Aims: Benefits of universal tumor screening for Lynch syndrome (LS), the most common form of hereditary colorectal cancer (CRC), will be realized only if patients are interested in genetic counseling and testing. This study explores interest in genetic testing for hereditary CRC among CRC patients who have never received genetic counseling or testing.
Methods: Using results from a cross-sectional survey of CRC patients (n=91) at varying categories of risk for hereditary CRC, bivariate and multivariable analyses were conducted to compare positive and negative attitudinal beliefs regarding genetic testing, risk perceptions, demographics, and tumor stage of those who were interested in genetic testing (n=61) and those who were not interested or were not sure (n=30).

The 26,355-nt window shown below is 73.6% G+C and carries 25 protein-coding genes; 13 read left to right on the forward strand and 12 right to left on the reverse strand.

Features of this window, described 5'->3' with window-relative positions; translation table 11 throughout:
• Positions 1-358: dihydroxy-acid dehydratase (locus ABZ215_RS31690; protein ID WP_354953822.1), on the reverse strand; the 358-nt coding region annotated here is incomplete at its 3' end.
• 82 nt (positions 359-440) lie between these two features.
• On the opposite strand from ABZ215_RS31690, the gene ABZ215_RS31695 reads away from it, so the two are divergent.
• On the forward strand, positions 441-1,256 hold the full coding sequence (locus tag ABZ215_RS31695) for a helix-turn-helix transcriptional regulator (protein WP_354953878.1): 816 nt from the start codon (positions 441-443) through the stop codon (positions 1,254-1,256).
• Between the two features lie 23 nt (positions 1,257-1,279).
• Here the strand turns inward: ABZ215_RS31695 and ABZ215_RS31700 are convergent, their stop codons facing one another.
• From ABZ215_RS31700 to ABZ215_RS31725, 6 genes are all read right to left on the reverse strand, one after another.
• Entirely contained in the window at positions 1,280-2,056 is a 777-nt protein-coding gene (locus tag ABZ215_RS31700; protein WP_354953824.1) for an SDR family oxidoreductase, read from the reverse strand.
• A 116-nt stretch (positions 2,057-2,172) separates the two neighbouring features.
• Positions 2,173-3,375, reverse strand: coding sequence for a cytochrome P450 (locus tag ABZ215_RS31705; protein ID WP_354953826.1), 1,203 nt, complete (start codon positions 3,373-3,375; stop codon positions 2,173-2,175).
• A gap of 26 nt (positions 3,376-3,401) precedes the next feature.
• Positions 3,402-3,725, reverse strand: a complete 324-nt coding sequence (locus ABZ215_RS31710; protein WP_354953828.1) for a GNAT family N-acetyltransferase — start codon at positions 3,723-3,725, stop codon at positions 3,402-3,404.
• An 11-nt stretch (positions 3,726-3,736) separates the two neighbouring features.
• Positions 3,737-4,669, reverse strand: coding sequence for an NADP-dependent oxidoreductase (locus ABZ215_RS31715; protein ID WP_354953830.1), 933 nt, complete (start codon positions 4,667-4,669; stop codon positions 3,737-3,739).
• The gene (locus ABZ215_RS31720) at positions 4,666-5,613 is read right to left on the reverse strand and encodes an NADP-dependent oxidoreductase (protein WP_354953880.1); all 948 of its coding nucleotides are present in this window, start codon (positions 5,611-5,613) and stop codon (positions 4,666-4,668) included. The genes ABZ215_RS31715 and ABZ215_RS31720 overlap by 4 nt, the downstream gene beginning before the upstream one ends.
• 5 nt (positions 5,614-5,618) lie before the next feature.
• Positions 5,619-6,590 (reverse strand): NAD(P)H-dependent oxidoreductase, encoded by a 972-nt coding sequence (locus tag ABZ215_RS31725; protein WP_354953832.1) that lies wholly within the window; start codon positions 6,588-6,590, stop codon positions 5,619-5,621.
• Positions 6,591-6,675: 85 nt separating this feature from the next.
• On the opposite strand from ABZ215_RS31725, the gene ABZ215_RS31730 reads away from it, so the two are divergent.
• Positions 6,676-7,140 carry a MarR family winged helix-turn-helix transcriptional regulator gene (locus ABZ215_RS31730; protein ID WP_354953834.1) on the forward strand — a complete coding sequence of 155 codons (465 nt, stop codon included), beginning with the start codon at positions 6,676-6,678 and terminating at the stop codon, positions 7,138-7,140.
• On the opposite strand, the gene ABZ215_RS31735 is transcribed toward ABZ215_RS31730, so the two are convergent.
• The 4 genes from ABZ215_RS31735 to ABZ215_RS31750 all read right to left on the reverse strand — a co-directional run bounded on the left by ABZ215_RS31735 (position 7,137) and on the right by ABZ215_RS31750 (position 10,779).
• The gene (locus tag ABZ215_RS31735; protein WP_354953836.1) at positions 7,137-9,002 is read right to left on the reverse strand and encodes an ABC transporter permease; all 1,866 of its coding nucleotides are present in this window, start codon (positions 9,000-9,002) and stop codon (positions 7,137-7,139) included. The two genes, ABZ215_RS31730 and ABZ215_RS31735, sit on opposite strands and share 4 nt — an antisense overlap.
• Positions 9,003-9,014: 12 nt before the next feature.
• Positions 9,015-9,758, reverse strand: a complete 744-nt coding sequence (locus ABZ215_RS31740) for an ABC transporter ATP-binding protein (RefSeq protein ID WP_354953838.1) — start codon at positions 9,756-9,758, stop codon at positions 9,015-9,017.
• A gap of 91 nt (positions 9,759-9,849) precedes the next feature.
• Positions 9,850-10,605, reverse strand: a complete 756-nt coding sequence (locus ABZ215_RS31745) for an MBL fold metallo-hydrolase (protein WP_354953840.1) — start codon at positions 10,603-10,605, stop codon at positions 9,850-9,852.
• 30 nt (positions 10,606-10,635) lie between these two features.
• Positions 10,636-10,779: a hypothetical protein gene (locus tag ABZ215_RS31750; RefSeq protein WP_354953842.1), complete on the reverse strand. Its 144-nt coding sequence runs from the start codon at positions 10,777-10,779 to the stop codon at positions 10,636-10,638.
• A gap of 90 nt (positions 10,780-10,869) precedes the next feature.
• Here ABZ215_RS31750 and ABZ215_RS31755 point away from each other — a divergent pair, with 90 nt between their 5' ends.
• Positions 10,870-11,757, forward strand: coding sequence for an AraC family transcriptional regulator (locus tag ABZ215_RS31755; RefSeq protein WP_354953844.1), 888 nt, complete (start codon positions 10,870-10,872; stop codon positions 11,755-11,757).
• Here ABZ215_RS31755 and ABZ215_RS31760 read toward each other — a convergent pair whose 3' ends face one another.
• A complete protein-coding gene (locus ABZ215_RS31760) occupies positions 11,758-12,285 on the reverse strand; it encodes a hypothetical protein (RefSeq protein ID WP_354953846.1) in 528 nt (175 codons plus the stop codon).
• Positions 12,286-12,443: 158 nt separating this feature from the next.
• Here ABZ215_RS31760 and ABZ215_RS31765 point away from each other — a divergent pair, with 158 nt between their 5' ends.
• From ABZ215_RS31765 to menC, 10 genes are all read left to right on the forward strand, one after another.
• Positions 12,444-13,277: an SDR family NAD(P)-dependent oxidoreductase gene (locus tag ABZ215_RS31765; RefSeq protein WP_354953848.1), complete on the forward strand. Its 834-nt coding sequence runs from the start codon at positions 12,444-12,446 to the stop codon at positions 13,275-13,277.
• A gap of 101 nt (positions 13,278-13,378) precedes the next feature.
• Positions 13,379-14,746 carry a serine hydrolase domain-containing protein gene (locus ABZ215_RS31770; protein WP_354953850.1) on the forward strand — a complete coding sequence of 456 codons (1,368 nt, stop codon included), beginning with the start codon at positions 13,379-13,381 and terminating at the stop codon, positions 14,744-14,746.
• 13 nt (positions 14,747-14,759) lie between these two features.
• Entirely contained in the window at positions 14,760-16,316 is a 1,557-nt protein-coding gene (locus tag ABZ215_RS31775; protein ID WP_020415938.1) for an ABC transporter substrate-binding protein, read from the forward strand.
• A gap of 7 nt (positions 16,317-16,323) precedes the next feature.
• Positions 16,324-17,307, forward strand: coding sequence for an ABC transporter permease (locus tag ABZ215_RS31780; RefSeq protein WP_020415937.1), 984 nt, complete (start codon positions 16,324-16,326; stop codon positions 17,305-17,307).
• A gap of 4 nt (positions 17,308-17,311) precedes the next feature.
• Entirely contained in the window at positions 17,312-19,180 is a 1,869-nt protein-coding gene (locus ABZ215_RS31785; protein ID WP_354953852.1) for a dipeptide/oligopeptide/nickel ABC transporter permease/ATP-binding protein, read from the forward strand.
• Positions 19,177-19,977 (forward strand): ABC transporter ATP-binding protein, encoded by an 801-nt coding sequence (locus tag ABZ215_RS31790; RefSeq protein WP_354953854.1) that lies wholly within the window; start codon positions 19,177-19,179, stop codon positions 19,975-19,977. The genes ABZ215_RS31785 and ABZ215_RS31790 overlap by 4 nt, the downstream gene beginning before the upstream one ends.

Results: Although significant at the bivariate level, gender, perceived relative risk of hereditary cancer, employment status, and belief that genetic testing would help in preparing for the future were not significantly related to interest in genetic testing when controlling for all other variables in a logistic regression model. The two factors that remained significant include a single-item question measuring the belief that genetic testing is warranted based on personal/family history and a positive attitudinal scale regarding the utility of genetic testing in medical decision making and cancer prevention.
Conclusion: Results have potential implications for policies regarding universal tumor screening for LS.